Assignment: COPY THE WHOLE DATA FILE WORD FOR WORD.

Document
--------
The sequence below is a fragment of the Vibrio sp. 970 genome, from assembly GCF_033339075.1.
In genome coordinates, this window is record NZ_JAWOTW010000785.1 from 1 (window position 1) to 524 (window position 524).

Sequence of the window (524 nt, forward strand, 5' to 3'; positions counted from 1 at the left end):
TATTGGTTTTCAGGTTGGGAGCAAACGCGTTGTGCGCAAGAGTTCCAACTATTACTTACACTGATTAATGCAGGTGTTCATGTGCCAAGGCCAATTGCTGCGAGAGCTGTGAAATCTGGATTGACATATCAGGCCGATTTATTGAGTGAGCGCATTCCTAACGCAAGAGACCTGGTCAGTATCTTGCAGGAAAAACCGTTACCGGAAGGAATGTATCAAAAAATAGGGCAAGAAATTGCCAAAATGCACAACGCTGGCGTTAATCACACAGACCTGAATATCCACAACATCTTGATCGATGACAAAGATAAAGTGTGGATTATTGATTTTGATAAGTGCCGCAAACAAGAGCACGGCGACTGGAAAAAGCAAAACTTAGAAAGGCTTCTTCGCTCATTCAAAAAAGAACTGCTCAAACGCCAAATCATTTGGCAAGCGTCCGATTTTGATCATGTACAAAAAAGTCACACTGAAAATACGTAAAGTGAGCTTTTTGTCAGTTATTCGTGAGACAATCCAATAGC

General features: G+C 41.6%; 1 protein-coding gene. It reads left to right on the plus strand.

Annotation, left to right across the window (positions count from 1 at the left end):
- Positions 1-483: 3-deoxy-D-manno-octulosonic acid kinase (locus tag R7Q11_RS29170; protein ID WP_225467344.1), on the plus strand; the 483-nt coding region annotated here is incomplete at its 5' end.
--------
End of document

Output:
The sequence below is a fragment of the Vibrio sp. 970 genome, from assembly GCF_033339075.1.
In genome coordinates, this window is record NZ_JAWOTW010000785.1 from 1 (window position 1) to 524 (window position 524).

Sequence of the window (524 nt, forward strand, 5' to 3'; positions counted from 1 at the left end):
TATTGGTTTTCAGGTTGGGAGCAAACGCGTTGTGCGCAAGAGTTCCAACTATTACTTACACTGATTAATGCAGGTGTTCATGTGCCAAGGCCAATTGCTGCGAGAGCTGTGAAATCTGGATTGACATATCAGGCCGATTTATTGAGTGAGCGCATTCCTAACGCAAGAGACCTGGTCAGTATCTTGCAGGAAAAACCGTTACCGGAAGGAATGTATCAAAAAATAGGGCAAGAAATTGCCAAAATGCACAACGCTGGCGTTAATCACACAGACCTGAATATCCACAACATCTTGATCGATGACAAAGATAAAGTGTGGATTATTGATTTTGATAAGTGCCGCAAACAAGAGCACGGCGACTGGAAAAAGCAAAACTTAGAAAGGCTTCTTCGCTCATTCAAAAAAGAACTGCTCAAACGCCAAATCATTTGGCAAGCGTCCGATTTTGATCATGTACAAAAAAGTCACACTGAAAATACGTAAAGTGAGCTTTTTGTCAGTTATTCGTGAGACAATCCAATAGC

General features: G+C 41.6%; 1 protein-coding gene. It reads left to right on the plus strand.

Annotation, left to right across the window (positions count from 1 at the left end):
- Positions 1-483: 3-deoxy-D-manno-octulosonic acid kinase (locus tag R7Q11_RS29170; protein ID WP_225467344.1), on the plus strand; the 483-nt coding region annotated here is incomplete at its 5' end.